Twitter has put in place new election rules to prevent misinformation and curb political violence.
The social media giant announced a string of new rules on Friday to crack down on hoaxes and lies designed to mislead voters.
As part of its new rules Twitter will hide tweets with false claims from politicians behind warning screens and place more prominent warning labels on misleading posts.
The new rules will be in place from 20 October until the end of election week in the US, when the company says it will review their necessity.
Twitter says that will make it more difficult for users to see them as they will have to click past the warnings for access.
"Some or all of the content shared in this Tweet is disputed and may be misleading," the warning will read.
The same label will also appear above the tweet once users get past the warning screen.
"We expect this will further reduce the visibility of misleading information, and will encourage people to reconsider if they want to amplify these Tweets," Twitter executives Vijaya Gadde and Kayvon Beykpour wrote in a blog post.
“The improvements we’re announcing today are the latest in our comprehensive effort to apply the lessons of 2016, and from elections that have happened around the world since, to the 2020 US Election,” they added.
Observers say the new warnings could have a serious impact on Donald Trump, one of the platform’s most controversial users.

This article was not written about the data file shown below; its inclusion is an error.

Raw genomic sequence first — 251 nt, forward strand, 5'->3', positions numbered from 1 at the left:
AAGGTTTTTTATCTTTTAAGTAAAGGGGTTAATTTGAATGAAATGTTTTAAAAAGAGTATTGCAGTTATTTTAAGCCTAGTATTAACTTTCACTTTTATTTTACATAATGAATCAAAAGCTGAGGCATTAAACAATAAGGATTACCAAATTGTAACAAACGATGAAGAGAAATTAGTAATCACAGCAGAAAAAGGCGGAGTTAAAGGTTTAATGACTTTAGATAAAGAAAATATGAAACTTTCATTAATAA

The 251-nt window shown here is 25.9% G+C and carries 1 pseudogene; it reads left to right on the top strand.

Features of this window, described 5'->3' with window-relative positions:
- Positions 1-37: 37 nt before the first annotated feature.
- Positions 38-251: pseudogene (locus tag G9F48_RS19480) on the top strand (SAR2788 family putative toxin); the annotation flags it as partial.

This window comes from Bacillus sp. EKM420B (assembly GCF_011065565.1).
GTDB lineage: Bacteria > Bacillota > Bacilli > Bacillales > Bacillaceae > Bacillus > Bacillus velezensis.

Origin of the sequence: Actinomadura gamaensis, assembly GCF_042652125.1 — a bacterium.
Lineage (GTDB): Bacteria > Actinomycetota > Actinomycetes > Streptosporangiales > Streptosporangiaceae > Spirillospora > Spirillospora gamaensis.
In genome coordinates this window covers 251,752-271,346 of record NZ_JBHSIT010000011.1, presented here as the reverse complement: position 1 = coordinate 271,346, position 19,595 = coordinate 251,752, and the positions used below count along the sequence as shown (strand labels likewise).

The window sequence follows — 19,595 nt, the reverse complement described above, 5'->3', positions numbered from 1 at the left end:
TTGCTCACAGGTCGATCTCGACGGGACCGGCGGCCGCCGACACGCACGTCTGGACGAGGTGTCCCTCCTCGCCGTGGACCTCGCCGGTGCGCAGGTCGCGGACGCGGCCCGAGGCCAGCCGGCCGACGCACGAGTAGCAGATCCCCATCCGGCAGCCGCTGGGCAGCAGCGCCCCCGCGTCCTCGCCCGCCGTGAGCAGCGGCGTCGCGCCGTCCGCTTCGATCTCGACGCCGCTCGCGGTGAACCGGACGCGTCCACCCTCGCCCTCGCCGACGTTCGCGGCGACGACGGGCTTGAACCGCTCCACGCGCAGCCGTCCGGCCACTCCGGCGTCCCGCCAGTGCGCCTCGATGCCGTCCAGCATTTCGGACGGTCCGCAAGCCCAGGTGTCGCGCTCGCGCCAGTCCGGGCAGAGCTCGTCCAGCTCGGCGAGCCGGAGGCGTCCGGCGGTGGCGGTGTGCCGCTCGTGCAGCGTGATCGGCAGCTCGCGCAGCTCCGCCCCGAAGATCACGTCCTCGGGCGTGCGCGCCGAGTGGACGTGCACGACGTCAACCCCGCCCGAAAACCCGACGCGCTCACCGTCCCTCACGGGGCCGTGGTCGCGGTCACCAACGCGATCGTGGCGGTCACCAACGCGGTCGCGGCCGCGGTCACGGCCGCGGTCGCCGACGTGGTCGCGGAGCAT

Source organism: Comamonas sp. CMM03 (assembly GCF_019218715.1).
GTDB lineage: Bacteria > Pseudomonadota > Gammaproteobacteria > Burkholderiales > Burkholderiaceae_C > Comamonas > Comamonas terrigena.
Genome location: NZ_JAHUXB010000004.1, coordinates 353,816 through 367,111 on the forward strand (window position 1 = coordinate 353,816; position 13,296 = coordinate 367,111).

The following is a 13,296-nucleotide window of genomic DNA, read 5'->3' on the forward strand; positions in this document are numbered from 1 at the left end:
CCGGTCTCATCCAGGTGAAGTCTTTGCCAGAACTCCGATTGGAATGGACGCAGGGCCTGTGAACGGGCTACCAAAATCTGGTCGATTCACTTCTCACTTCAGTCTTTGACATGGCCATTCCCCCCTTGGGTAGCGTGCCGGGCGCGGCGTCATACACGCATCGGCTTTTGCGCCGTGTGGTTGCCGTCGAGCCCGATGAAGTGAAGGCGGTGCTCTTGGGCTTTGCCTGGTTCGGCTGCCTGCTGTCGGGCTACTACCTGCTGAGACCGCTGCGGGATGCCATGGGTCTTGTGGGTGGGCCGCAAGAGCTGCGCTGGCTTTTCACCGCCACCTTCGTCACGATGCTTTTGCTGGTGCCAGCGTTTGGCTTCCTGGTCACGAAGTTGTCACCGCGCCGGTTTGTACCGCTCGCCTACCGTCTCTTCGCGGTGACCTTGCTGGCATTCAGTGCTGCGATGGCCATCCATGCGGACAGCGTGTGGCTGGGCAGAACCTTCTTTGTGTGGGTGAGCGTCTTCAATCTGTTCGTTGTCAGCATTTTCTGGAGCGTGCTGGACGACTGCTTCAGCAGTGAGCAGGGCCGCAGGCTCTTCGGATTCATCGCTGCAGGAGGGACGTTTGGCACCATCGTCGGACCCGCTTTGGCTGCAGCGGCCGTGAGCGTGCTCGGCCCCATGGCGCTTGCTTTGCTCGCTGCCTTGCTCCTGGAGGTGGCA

Twitter also encouraged users to think before posting and anyone who retweets material with a misinformation warning will be redirected to “credible information” before they can post.
Twitter’s move comes as both it and Facebook struggle to contain the spread of viral misinformation and hoaxes before election day on 3 November.
Facebook has already announced it will temporarily suspend all political adverts in the US when polls close on election day.
The company says it wants to strengthen its efforts to limit disinformation after Donald Trump and his supporters threatened to undermine the election results and cast doubt on vote-by-mail efforts.
Facebook also said it would “remove calls for people to engage in poll watching when those calls use militarized language or suggest that the goal is to intimidate, exert control, or display power over election officials or voters.”
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